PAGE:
- Publisher: Palgrave MacMillan
- Format: Hardback | 248 pages
- Dimensions: 144mm x 220mm x 18mm | 422g
- Publication date: 25 January 2013
- Publication City/Country: Basingstoke
- ISBN 10: 0230274528
- ISBN 13: 9780230274525
- Illustrations note: black & white illustrations
- Sales rank: 1,134,489
Corporate Manslaughter and Regulatory Reform provides an innovative account of the emergence of new corporate manslaughter offences to criminalise deaths in the workplace during the last twenty years. Occurring in many different national jurisdictions, this book shows how these developments can be understood as a coherent phenomenon. Almond identifies the historical and legal origins of the instrumentalism that has limited the ability of health and safety regulation to respond effectively to work-related death cases, explaining how and why criminal law came to be used as a means of addressing these limitations by reinforcing the moral values underpinning regulation. The contemporary neoliberal political context poses fundamental challenges to systems of safety regulation; it has created an environment in which criminal law is seen as an effective and desirable means of delivering important moral and symbolic messages that regulation cannot communicate effectively itself.
Other books in this category
USD$12.32 - Save $4.35 26% off - RRP $16.67
PAUL ALMOND is a Senior Lecturer in Law at the University of Reading, UK. He completed his PhD at the University of Birmingham focusing on the enforcement of work-related fatality cases. He has subsequently published numerous journal articles about the enforcement of health and safety regulation.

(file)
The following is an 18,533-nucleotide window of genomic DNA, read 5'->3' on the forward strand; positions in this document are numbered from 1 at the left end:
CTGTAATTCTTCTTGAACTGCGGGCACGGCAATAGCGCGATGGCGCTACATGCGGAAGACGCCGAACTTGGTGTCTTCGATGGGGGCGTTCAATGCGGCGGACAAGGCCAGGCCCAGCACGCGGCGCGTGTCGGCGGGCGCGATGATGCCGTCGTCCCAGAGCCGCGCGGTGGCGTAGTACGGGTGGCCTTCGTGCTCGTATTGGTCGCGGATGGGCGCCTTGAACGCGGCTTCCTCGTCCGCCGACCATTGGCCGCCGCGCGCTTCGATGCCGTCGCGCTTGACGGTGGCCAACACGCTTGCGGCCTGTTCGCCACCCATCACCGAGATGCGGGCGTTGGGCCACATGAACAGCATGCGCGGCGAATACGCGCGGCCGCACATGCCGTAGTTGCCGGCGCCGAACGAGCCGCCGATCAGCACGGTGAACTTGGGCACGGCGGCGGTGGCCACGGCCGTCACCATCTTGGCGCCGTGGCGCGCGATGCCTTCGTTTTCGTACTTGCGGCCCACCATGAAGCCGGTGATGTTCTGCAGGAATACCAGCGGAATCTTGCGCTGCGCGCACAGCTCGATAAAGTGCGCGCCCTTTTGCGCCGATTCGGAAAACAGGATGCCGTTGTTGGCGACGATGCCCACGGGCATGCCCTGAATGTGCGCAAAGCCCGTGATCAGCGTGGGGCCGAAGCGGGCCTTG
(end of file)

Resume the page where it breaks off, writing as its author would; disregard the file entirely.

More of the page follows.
Table of contents
List of Cases List of Statutory Material Author Preface Series Preface An Introduction to Work-Related Deaths Plan of the Book PART I: THE SHIFT FROM "REGULATION" TO "CRIME" Defining the Problem of Work-Related Deaths Measuring the Problem of Work-Related Deaths The Public Importance of Work-Related Deaths Regulatory Enforcement Practices Following Work-Related Deaths Corporate Manslaughter Reform in the UK PART II: THE INTERNATIONAL "CORPORATE MANSLAUGHTER" PHENOMENON Model One: Direct Corporate Liability for Homicide Offences Model Two: Attributed Corporate Liability for Homicide Offences Model Three: No Attributed Corporate Liability for Homicide Offences Model Four: No Corporate Criminal Liability Conclusion PART III: WORK-RELATED DEATHS AS SYMBOLIC EVENTS Theorising the Role of Regulatory Enforcement The Instrumentalism of Regulatory Enforcement Towards a Communicative Understanding of Enforcement Habermas and Regulatory Enforcement PART IV: REGULATING WORK-RELATED DEATH - A HISTORY The First Wave: Regulation and Legal Personhood The Early Second Wave: Regulation and the State The Late Second Wave: Regulation and the Public Interest The Third Wave: Regulation and Welfare Conclusion PART V: CRIMINALISING WORK-RELATED DEATH Differentiating Crime and Regulation Developing an Ambiguous "Corporate Criminal Law" The Emergence of a Corporate Crime Discourse From Crime to Regulation, From Regulation to Crime The Appeal of the Criminal Law PART VI: THE PURPOSE OF CORPORATE HOMICIDE LIABILITY The Normative Gap Within Health and Safety Regulation Understanding "True" Public Attitudes Towards Work-Related Death The Legitimatory Functions of Criminalization What "Values" Does a Corporate Manslaughter Offence Pursue? PART VII: THE LIMITS OF CORPORATE MANSLAUGHTER REFORMS The Instrumental Limits of Corporate Manslaughter Corporate Manslaughter as "Pure Symbolism?" Corporate Manslaughter as "Penal Populism?" Corporate Manslaughter as "Governing Through Crime?" Corporate Manslaughter as an "Imperfect Solution?" Conclusions Notes Bibliography Index